Decker demonstrated the Premier Passer event faster than any of the NHL players did during the competition.
U.S. women’s hockey star Brianna Decker put on a show in the NHL’s skills competition in San Jose, and now she’s getting rewarded like an All-Star.
Decker, a forward for the Calgary Inferno of the CWHL, demonstrated the Premier Passer event on Friday night. Many of the NHL players struggled with the event, and it was Oilers forward Leon Draisaitl who was announced as the winner. Although Decker’s time wasn’t officially recorded by the NHL, Draisaitl’s 69.088 seconds was three seconds slower than the 66 seconds a fan clocked Decker at during her demo. The NHL’s lack of recognition sparked #PayDecker on Twitter.
The CCM, a hockey manufacturing company that Decker is a partner with, announced it would pay the Olympic medalist $25,000, the amount the winner of each skills competition is paid.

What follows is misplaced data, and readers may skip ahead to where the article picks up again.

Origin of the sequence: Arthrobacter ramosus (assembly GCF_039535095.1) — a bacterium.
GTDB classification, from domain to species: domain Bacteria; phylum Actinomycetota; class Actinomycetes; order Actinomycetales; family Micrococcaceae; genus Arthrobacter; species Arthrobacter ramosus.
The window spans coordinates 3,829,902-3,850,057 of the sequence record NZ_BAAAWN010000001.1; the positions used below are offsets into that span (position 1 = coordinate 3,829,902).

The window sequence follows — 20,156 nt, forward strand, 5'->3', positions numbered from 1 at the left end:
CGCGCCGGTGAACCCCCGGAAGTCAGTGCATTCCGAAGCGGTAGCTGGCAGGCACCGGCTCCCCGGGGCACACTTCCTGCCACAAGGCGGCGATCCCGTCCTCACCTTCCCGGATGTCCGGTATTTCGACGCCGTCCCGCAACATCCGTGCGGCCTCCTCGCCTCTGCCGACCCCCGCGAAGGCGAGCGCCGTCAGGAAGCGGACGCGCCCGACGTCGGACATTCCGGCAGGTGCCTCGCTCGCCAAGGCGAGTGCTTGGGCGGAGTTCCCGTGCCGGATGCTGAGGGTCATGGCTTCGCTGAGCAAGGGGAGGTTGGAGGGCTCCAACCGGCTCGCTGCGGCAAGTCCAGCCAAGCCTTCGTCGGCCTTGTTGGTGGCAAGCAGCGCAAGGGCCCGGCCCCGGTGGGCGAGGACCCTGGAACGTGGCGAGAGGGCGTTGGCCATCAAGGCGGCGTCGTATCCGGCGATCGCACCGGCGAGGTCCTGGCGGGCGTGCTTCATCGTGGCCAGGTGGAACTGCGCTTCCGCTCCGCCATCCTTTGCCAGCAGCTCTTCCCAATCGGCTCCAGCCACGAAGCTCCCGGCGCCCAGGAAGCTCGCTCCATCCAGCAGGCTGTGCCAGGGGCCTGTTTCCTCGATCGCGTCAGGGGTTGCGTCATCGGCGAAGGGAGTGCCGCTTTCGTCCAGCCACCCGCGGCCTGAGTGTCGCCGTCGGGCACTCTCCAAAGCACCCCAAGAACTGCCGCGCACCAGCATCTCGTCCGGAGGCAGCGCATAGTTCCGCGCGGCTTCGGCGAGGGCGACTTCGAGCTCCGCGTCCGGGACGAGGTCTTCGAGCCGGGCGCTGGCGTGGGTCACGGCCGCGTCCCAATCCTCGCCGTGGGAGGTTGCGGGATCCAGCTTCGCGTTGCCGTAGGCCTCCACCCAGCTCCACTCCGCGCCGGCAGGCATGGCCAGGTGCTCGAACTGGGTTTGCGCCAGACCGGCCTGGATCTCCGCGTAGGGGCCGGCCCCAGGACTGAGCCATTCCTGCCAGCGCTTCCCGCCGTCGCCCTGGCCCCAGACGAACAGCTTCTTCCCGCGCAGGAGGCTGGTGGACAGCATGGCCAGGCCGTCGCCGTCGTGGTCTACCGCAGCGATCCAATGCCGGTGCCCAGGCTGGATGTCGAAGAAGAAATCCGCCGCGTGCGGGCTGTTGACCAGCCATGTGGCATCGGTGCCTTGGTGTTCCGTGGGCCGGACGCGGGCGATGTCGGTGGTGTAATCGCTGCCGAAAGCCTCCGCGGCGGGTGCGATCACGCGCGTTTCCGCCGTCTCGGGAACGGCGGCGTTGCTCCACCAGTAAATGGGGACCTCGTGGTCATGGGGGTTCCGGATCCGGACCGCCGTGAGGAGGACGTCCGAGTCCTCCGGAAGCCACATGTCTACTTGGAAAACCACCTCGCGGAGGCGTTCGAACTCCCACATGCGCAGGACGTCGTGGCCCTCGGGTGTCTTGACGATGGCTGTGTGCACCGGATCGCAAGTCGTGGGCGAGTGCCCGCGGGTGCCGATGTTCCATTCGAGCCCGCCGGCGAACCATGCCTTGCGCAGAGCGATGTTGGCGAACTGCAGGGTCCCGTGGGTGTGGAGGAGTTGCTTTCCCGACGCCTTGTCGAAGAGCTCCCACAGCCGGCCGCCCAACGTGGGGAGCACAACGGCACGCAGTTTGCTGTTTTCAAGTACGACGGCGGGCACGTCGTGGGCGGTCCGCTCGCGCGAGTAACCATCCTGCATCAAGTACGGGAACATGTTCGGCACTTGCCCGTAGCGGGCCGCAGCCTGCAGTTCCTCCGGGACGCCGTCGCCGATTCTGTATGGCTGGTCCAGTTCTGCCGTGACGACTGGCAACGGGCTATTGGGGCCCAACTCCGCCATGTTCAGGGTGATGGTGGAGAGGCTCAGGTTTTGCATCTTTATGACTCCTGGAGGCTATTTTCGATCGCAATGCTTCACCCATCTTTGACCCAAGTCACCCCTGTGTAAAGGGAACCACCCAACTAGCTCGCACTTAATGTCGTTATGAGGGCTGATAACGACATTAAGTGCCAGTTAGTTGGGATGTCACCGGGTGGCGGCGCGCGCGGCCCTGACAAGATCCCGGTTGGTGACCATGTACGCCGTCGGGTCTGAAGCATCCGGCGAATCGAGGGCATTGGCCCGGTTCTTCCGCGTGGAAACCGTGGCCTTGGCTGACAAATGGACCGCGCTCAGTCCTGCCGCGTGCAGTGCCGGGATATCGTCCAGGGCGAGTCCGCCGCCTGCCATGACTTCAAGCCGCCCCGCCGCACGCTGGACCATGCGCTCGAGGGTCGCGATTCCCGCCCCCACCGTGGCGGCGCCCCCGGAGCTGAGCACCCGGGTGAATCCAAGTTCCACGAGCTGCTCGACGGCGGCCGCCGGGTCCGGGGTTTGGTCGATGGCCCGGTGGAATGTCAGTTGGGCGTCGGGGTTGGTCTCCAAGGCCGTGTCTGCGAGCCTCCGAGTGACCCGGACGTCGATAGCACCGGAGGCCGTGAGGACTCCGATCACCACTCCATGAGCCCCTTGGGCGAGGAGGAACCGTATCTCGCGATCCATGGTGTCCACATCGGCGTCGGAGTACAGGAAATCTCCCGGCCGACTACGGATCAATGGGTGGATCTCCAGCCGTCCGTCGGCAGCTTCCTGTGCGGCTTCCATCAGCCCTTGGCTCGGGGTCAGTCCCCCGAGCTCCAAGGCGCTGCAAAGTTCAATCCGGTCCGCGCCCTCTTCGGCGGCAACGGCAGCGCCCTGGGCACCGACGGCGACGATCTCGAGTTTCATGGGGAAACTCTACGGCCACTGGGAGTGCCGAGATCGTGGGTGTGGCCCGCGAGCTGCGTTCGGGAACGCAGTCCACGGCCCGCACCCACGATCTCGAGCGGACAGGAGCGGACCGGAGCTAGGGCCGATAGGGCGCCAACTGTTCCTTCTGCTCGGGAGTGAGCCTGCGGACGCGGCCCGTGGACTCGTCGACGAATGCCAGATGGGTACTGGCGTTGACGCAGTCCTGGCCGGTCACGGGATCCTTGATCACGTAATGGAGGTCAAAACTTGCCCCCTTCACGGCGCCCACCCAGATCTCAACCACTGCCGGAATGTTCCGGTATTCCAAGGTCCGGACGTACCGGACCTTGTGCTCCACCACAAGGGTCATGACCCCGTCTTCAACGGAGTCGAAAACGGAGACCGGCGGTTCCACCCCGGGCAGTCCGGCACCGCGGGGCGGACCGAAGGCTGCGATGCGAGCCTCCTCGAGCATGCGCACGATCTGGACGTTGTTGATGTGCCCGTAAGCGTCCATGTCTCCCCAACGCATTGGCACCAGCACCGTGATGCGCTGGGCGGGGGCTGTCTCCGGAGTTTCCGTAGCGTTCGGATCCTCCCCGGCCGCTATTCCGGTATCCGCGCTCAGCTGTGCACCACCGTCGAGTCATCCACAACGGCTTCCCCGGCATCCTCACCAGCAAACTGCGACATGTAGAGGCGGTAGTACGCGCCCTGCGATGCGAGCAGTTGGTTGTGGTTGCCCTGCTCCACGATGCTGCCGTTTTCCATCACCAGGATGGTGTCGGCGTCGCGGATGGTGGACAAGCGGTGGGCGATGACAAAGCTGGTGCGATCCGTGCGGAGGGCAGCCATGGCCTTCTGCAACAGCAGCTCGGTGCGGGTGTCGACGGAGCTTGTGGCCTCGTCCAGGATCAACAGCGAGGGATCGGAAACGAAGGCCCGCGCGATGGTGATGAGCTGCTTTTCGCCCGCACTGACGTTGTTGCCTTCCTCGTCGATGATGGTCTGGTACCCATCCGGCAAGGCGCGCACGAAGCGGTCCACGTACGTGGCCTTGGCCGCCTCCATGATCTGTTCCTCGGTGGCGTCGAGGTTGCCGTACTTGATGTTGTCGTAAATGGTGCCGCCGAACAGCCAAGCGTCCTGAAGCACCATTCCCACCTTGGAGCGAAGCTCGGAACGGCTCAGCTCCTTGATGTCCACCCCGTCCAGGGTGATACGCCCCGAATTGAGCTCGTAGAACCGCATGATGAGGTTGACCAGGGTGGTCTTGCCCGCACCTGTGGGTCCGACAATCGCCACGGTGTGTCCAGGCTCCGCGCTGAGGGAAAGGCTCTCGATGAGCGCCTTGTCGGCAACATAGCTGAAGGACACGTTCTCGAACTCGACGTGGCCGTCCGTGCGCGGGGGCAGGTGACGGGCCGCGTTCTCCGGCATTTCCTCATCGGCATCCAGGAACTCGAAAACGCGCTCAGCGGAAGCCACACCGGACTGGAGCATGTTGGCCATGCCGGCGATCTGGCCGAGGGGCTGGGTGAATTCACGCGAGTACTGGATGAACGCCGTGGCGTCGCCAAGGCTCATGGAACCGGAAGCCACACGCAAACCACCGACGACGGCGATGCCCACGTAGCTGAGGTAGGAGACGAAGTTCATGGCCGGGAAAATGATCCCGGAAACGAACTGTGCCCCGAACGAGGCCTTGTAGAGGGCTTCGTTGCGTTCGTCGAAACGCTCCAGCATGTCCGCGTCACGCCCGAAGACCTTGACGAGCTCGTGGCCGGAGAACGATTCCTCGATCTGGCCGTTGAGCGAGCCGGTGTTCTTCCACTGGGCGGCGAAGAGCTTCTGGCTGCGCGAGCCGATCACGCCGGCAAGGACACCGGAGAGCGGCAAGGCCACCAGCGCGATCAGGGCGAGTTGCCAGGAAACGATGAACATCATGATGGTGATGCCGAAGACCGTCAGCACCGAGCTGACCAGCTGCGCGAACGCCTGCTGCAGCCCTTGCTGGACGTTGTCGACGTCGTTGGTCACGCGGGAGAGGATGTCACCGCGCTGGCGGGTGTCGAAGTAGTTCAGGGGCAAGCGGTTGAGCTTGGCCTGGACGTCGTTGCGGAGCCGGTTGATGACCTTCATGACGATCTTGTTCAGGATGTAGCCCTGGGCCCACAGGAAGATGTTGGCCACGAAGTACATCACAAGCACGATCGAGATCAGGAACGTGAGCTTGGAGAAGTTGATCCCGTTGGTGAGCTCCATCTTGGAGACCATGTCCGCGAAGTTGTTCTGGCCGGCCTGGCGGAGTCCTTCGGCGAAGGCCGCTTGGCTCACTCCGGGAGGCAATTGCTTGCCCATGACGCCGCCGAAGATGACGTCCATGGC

When told after the event that Decker’s time was faster than him, Draisaitl responded, “She beat me? Wow. That’s really impressive. Good for her.”
Brianna Decker:— Matt Larkin (@THNMattLarkin) January 26, 2019
“Karlsson went after me, so I was like, ‘OK, I think I might have beaten him,’ but I didn’t know how long it took me. I was just casually going through the demo."
“She beat me? Wow. That’s really impressive. Good for her.”#PayDecker
Decker, wasn’t the only woman to shine Friday night. Kendall Coyne Schofield, who was supposed to demonstrate the event, filled in for Colorado’s Nathan MacKinnnon during the fastest skater event, making her the first woman to ever compete in the NHL All-Star skills competition.
During the All-Star game on Saturday, the NHL recognized Decker and Coyne Schofield—as well as Renata Fast and Rebecca Johnson, who also demonstrated drills at the skills competition—and announced it would donate $25,000 in each player's name to charities of their choice.